Our strategy and technology consultants have empowered our international clients with the knowledge and experience they need to build their own local resources and capabilities.
Our clients call upon us to work on their hardest problems—delivering effective health care, protecting warfighters and their families, keeping our national infrastructure secure, bringing into focus the traditional boundaries between consumer products and manufacturing as those boundaries blur.
Booz Allen was founded on the notion that we could help companies succeed by bringing them expert, candid advice and an outside perspective on their business. The analysis and perspective generated by that talent can be found in the case studies and thought leadership produced by our people.
We've come a long way delivering innovative solutions. But our next chapter is still being written.
Our 22,600 engineers, scientists, software developers, technologists, and consultants live to solve problems that matter. We’re proud of the diversity throughout our organization, from our most junior ranks to our board of directors and leadership team.
Be yourself. That’s the best piece of advice anyone has ever given me.
At Booz Allen, being myself means embracing my entrepreneurial spirit. I’m passionate about pioneering new ideas to help our clients—and for social good.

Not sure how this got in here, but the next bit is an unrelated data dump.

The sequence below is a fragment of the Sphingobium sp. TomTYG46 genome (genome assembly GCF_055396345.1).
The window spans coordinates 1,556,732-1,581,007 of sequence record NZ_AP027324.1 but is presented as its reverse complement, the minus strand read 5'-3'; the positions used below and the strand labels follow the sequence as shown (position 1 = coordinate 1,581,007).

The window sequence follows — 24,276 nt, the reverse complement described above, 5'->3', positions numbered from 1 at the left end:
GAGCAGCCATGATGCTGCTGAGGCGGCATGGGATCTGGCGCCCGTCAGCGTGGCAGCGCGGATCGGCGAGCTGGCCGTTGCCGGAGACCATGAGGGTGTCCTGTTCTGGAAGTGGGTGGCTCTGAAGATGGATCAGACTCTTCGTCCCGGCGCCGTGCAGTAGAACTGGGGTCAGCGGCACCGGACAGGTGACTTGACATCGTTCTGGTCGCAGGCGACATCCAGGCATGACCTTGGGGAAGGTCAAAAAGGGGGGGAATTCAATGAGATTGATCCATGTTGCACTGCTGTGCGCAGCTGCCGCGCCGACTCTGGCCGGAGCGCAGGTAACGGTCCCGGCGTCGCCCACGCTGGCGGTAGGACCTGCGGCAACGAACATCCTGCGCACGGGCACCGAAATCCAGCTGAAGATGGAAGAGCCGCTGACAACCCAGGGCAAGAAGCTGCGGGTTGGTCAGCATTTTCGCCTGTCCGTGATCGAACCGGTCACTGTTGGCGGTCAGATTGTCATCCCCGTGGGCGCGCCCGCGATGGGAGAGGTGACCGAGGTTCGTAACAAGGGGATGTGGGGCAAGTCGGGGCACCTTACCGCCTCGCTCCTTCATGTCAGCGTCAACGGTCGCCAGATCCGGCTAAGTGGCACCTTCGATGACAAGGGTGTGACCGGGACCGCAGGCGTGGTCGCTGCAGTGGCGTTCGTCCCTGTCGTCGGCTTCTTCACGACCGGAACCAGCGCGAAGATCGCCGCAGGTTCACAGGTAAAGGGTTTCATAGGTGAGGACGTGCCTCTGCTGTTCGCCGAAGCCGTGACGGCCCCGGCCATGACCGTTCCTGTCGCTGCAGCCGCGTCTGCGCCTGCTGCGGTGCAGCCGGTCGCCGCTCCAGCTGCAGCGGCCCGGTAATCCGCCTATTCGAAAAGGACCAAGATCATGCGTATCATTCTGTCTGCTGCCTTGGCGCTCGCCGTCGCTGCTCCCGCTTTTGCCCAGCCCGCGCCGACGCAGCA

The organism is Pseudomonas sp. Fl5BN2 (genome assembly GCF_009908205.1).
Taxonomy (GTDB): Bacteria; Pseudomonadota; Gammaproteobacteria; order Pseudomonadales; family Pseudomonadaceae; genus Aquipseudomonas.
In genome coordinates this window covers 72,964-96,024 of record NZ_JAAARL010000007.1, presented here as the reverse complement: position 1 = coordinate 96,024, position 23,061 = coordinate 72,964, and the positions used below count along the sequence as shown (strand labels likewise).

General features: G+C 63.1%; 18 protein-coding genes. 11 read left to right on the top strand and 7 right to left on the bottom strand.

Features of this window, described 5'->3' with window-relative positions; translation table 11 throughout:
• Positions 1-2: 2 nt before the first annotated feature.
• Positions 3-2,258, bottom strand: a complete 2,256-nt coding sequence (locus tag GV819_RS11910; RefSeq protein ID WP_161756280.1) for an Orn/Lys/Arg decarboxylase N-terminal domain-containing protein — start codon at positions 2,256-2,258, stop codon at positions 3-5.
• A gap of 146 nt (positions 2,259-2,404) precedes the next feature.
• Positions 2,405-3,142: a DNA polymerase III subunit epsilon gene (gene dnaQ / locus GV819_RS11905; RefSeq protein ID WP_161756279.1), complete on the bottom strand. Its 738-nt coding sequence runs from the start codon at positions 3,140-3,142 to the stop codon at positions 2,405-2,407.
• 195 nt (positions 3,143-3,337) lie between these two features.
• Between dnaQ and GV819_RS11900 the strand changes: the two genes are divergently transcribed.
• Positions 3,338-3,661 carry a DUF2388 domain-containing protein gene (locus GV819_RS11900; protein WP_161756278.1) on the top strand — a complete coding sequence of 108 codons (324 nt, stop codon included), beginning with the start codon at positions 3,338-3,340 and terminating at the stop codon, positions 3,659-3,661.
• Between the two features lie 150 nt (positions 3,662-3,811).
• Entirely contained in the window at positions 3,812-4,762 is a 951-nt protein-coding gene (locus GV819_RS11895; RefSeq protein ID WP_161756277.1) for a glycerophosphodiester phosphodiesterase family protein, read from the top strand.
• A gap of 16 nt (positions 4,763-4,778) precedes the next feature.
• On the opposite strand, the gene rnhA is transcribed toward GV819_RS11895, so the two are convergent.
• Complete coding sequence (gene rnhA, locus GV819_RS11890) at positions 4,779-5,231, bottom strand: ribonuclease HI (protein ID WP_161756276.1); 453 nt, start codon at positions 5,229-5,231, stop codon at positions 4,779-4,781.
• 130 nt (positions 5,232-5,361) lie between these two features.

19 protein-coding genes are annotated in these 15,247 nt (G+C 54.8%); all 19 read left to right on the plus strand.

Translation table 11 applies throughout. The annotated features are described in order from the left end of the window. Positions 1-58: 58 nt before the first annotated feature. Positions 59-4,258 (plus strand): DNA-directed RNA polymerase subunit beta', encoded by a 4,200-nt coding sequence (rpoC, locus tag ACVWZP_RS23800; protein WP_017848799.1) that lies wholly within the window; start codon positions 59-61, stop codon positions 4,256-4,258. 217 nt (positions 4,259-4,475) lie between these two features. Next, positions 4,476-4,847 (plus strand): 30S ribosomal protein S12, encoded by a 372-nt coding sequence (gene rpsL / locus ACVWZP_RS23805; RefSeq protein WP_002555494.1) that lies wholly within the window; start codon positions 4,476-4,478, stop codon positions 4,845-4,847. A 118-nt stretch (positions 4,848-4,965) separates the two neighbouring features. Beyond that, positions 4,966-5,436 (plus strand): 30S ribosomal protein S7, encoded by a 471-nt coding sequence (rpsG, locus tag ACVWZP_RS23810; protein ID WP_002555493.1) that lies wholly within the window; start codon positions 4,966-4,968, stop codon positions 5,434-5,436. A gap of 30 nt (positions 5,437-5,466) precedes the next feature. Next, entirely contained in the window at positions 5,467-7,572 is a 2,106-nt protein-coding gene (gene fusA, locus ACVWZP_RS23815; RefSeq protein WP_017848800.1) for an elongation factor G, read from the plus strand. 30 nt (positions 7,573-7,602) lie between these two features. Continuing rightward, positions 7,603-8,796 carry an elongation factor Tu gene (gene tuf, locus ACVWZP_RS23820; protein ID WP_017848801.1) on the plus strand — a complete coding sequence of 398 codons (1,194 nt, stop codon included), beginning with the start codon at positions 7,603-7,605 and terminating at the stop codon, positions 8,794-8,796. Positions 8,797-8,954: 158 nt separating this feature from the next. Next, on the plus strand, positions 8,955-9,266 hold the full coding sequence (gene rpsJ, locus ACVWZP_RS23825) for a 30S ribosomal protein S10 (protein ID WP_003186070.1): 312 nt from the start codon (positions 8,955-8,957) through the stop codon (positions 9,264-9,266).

I’ve worked in every market the firm serves. Right now, I help our clients harness the power of data science and machine intelligence. And I’ve also co-authored a new book called The Mathematical Corporation that further explores how organizations and their leaders can beat the competition by coupling human ingenuity with machine intelligence.
Being myself also means that I rarely wear matching socks. Who decided that socks should have to match all the time anyway? It’s my rebellion against conformity.
Vice President Angela Zutavern has pioneered the application of machine intelligence to organizational leadership and strategy. She is an inventor of the machine intelligence and data science strategies that are now helping business and government organizations make better decisions and gain competitive advantages.
Angela led Booz Allen’s most advanced data science R&D efforts, including in the areas of deep learning and quantum machine learning. She is passionate about data science for social good and helped create the Data Science Bowl, a first-of-its-kind, world-class competition that solves global issues through machine intelligence.
She has worked with clients in every major U.S. government cabinet-level department as well as in sublevel agencies. In addition, she has advised many Fortune 500 companies and led teams across every major industry.
Angela co-authored the 2017 book The Mathematical Corporation, which explores how organizations and their leaders can beat the competition by coupling human ingenuity with the mathematical power of machine intelligence.
A frequent industry, academic, and media speaker on the power of data science, Angela convenes the Chief Data Officer (CDO) Council for the U.S. federal government community. In addition, she is actively involved in strengthening diversity and inclusion, especially in technology, and is an enthusiastic champion of women in data science. Angela also serves on the board of directors of the U.S. Immigration and Customs Enforcement (ICE) Foundation, a nonprofit organization that supports ICE employees in their homeland security and public safety missions.